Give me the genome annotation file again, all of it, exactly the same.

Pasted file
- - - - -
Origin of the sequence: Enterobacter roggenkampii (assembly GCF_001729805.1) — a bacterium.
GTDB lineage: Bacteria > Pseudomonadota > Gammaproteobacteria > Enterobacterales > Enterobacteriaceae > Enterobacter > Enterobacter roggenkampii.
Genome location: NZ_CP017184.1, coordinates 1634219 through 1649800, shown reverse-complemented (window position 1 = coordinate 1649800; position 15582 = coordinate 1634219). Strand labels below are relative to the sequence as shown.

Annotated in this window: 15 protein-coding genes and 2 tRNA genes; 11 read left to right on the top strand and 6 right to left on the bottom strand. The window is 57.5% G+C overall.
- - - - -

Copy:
Origin of the sequence: Enterobacter roggenkampii (assembly GCF_001729805.1) — a bacterium.
GTDB lineage: Bacteria > Pseudomonadota > Gammaproteobacteria > Enterobacterales > Enterobacteriaceae > Enterobacter > Enterobacter roggenkampii.
Genome location: NZ_CP017184.1, coordinates 1634219 through 1649800, shown reverse-complemented (window position 1 = coordinate 1649800; position 15582 = coordinate 1634219). Strand labels below are relative to the sequence as shown.

Annotated in this window: 15 protein-coding genes and 2 tRNA genes; 11 read left to right on the top strand and 6 right to left on the bottom strand. The window is 57.5% G+C overall.